"The cashflows we generate are steady and dependable. They come from products people consume everyday (and) we're in both mature and growth markets with excellent share positions," said Degnan.

"Going forward our focus will be on improving operating performance and deleveraging."

He said the group would continue to look for what were, by its standards, small 'bolt on" acquisitions - it made two in the September quarter - but didn't plan any more large scale transformative acquisitions in the near future. Chief financial officer Allen Hugli said Reynolds had spent a little over US$100 million on "transaction related fees" in the September quarter.

Debt at 6.2 times ebitda

Reynolds' quarterly net finance expenses rose US$68 million, or 13%, to US$587 million. The group's debt is split between "junk" bonds and bank loans. Credit rating agencies Standard & Poor's and Moody's Investors Service currently rate Reynolds' debt B and B3, respectively, with both ratings deep in speculative, or "junk", territory. See more on Reynolds Group's debt here.

The equity deficit came as total assets came in at US$22.5 billion and total liabilities at US$23 billion. Since June 30 liabilities are up US$500 million and assets are up US$200 million. The biggest chunk of Reynolds' liabilities is its US$18.3 billion of borrowings, and its biggest slice of assets is its US$12.3 billion of intangible assets including goodwill, trade marks, customer relationships, technology and software.

A management presentation accompanying the quarterly results shows Reynolds' debt at 6.2 times its pro-forma adjusted earnings before interest, tax, depreciation and amortisation of US$2.7 billion. This ratio is unchanged from June 30. The presentation also says the group refinanced US$6 billion of its capital structure in September resulting in about US$70 million of annualised cash interest savings.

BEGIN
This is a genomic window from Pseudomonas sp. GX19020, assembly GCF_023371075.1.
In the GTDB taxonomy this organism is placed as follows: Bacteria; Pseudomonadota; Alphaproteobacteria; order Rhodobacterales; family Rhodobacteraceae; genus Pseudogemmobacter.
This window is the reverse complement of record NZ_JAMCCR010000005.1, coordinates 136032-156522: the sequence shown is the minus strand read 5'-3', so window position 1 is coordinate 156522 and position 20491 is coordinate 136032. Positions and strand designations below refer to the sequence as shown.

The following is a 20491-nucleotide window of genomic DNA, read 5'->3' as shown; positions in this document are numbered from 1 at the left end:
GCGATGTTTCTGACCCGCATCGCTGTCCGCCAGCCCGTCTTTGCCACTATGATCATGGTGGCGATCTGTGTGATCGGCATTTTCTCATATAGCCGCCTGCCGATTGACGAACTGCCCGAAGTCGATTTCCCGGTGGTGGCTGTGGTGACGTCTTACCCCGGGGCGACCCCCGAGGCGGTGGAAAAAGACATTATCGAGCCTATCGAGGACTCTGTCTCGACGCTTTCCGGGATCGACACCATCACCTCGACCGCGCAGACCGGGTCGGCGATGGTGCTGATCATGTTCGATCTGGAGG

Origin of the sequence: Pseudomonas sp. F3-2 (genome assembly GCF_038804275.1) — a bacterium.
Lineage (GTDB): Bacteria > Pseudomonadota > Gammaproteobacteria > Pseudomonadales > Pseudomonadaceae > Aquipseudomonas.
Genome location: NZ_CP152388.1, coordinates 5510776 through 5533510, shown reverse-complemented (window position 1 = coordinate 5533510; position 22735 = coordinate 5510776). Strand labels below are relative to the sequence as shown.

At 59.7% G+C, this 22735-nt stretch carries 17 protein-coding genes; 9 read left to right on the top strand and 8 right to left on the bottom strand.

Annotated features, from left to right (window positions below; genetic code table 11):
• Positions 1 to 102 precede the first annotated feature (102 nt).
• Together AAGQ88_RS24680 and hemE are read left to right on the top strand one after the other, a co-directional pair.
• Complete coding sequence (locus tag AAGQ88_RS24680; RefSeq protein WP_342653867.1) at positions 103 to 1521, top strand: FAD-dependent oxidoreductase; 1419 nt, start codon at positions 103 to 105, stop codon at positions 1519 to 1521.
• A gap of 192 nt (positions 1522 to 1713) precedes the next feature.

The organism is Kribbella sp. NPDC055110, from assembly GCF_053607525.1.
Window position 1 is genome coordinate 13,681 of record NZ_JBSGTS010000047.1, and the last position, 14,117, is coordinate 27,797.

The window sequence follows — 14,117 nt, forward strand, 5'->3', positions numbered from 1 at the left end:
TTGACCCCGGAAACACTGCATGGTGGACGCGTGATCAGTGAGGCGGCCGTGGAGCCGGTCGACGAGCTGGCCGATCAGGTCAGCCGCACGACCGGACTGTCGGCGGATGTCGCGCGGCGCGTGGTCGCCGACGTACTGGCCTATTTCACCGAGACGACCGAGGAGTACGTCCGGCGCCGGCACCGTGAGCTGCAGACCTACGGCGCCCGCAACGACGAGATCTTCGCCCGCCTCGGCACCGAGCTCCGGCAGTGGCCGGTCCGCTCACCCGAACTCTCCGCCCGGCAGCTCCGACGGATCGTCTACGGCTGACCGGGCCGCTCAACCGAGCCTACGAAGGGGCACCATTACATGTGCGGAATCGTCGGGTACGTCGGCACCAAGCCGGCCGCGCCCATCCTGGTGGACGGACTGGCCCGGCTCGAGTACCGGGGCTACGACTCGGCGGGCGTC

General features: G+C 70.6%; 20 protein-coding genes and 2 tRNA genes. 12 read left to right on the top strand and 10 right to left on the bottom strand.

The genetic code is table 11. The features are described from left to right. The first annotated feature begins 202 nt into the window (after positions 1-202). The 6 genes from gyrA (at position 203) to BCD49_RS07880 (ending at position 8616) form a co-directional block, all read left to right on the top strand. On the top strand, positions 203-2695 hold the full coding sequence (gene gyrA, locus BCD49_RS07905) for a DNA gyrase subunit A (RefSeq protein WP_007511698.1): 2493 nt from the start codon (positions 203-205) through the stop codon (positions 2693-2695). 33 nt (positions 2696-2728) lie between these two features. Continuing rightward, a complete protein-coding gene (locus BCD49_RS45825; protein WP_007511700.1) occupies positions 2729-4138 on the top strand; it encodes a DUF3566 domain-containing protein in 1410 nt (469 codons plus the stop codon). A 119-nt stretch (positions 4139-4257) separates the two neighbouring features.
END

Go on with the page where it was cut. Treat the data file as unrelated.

For the nine months to September 30 Reynolds loss was US$61 million, down from US$474 million in the equivalent period of last year with profit from operating activities rising 70% to US$1.031 billion and income tax benefits doubling to US$129 million. This year's improvement largely stems from the US$4.5 billion, 2011 acquisition of Pennsylvania-based Graham Packaging, Hugli said.

(Update adds comments from Reynolds' CEO and CFO made in their conference call).

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This brings up the eternal argument doesn't it?
Is this guy NZ's richest man, or it's poorest?

Richest by far, because he owes the most - think of the poor bastards who will lose everything when he defaults on his corporate loans.That alone makes him doubly rich.

The chinese investors will gladly take it off him if he sells..  he's rich alright!

From a 5 min look at the financials it looks like they've grown EBITDA 50% year on year. There's an equity deficit because the balance sheet doesn't recognise the increase in market value of the operations as goodwill is only generated on acquisitions.
There looks like there's alot more positive to the results than headline suggests